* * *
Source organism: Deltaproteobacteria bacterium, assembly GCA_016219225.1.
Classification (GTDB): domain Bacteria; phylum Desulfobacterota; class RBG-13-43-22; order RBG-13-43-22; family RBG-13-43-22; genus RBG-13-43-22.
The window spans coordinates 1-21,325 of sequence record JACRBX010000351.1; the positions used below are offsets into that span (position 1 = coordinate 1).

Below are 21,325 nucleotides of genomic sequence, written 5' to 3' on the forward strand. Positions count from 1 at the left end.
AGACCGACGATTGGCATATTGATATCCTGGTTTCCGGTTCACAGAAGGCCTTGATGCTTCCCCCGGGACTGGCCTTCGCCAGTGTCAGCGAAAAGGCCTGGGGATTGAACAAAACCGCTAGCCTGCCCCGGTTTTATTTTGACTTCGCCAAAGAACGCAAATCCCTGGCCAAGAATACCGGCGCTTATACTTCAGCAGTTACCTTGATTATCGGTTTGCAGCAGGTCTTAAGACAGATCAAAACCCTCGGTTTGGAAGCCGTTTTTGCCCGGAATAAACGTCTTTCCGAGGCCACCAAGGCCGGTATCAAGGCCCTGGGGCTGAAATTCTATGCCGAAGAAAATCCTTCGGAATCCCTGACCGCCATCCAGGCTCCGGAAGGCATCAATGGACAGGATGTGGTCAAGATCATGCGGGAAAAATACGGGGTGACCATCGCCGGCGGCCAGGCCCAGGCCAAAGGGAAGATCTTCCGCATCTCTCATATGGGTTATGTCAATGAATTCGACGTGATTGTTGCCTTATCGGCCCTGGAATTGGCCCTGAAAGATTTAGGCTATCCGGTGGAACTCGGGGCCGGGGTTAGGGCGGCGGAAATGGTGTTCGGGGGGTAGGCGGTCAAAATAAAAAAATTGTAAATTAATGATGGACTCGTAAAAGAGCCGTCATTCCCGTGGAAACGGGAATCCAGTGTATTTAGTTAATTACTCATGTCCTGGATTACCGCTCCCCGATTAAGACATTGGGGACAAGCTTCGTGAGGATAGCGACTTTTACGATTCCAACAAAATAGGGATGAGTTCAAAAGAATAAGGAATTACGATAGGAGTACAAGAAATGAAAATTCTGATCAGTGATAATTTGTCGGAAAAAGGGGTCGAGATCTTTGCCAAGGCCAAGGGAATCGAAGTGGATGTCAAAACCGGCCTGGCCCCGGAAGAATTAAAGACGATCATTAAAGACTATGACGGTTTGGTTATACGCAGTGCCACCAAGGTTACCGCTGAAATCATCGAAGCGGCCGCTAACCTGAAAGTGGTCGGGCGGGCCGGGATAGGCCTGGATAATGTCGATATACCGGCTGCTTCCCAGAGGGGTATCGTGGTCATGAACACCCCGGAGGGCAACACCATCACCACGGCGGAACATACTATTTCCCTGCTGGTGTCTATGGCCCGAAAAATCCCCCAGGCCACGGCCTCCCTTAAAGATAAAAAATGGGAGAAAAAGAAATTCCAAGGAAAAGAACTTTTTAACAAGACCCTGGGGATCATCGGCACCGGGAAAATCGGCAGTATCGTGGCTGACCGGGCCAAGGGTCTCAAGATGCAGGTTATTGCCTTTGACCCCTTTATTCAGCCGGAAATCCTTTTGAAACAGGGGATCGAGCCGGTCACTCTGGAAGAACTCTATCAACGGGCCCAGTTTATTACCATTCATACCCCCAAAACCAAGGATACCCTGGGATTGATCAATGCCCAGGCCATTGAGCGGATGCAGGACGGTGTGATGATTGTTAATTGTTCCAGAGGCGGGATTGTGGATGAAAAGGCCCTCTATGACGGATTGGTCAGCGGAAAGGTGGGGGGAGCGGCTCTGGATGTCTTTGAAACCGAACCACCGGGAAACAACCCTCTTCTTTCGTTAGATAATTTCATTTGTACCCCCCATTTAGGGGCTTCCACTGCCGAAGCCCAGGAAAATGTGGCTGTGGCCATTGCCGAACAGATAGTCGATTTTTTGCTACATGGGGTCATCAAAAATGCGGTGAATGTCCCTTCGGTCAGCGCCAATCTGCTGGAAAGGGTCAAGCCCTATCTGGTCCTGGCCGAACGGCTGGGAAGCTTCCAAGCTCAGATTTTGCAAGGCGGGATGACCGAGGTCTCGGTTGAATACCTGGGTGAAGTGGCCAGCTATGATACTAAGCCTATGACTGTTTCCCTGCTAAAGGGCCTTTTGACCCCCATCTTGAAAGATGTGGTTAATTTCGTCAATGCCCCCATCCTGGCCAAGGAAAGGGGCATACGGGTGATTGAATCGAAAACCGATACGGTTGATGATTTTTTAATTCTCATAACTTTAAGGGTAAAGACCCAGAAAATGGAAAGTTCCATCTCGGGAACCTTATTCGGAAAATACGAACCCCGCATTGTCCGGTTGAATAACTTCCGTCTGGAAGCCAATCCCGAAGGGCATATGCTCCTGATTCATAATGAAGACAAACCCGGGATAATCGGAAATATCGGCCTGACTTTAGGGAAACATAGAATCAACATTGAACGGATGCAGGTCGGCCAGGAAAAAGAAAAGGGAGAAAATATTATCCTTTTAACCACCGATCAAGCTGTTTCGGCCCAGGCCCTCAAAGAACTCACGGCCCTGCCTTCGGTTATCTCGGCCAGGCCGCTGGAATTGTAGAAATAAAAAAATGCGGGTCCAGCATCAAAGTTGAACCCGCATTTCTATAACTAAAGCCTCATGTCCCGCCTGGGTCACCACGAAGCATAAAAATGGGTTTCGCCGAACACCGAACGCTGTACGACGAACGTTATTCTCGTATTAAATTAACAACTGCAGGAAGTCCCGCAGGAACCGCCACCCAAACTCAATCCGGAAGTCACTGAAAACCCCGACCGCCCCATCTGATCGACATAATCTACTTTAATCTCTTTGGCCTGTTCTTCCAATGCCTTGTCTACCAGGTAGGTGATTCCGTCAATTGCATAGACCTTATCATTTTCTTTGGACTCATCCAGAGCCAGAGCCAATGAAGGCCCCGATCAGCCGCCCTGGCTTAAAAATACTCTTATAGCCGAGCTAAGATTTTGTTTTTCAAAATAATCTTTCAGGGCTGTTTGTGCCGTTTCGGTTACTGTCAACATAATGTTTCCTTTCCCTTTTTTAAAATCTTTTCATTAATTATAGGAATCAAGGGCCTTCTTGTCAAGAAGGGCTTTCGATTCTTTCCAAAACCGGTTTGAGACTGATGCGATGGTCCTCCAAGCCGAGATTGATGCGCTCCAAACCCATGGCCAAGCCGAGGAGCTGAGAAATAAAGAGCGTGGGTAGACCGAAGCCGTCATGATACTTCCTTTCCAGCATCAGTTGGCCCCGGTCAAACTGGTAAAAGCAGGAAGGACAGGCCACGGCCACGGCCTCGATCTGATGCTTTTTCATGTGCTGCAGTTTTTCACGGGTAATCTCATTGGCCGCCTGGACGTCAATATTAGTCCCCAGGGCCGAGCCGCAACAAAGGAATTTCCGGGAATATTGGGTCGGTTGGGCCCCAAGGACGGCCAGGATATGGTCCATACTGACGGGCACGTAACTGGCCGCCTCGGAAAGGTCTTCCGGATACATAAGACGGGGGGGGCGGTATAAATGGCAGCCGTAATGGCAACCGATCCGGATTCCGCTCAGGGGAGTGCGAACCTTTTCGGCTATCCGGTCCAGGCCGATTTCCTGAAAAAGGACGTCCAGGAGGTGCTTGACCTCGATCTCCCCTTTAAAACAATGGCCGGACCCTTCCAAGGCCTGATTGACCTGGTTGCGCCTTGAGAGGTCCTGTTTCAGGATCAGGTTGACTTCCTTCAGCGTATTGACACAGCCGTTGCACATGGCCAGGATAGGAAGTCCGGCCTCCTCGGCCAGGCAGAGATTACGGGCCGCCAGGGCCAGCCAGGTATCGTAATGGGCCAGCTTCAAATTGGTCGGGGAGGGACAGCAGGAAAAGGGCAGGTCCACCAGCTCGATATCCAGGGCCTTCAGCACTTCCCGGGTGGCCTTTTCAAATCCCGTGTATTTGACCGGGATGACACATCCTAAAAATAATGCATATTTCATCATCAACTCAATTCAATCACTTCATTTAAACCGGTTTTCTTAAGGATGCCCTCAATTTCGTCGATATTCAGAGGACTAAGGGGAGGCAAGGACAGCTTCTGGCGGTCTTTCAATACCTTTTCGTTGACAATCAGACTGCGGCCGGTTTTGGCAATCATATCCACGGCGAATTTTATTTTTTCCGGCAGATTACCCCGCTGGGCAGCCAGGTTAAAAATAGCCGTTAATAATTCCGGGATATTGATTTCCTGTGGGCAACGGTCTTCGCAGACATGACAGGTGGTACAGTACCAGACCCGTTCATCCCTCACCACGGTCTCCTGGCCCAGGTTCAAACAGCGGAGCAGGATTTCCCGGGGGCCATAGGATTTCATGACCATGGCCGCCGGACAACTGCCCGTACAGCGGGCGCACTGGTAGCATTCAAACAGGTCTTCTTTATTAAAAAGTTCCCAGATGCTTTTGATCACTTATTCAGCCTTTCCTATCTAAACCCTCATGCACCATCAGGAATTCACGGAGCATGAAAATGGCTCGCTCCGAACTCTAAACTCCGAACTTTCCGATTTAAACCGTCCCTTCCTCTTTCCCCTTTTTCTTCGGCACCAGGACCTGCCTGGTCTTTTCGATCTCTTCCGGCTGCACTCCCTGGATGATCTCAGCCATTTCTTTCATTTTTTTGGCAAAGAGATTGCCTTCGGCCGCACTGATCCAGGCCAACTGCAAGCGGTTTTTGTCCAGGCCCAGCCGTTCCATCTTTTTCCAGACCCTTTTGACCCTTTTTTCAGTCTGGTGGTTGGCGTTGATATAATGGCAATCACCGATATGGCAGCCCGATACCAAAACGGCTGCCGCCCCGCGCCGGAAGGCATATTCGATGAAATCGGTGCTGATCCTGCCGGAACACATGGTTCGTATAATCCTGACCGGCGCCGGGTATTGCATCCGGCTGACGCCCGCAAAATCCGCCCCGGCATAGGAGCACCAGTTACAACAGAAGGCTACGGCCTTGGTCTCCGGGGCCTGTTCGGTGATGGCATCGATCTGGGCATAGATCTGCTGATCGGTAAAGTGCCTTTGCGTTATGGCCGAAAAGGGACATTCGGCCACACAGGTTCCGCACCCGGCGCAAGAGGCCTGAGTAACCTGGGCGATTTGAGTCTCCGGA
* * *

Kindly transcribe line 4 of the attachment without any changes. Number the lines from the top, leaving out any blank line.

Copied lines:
Below are 21,325 nucleotides of genomic sequence, written 5' to 3' on the forward strand. Positions count from 1 at the left end.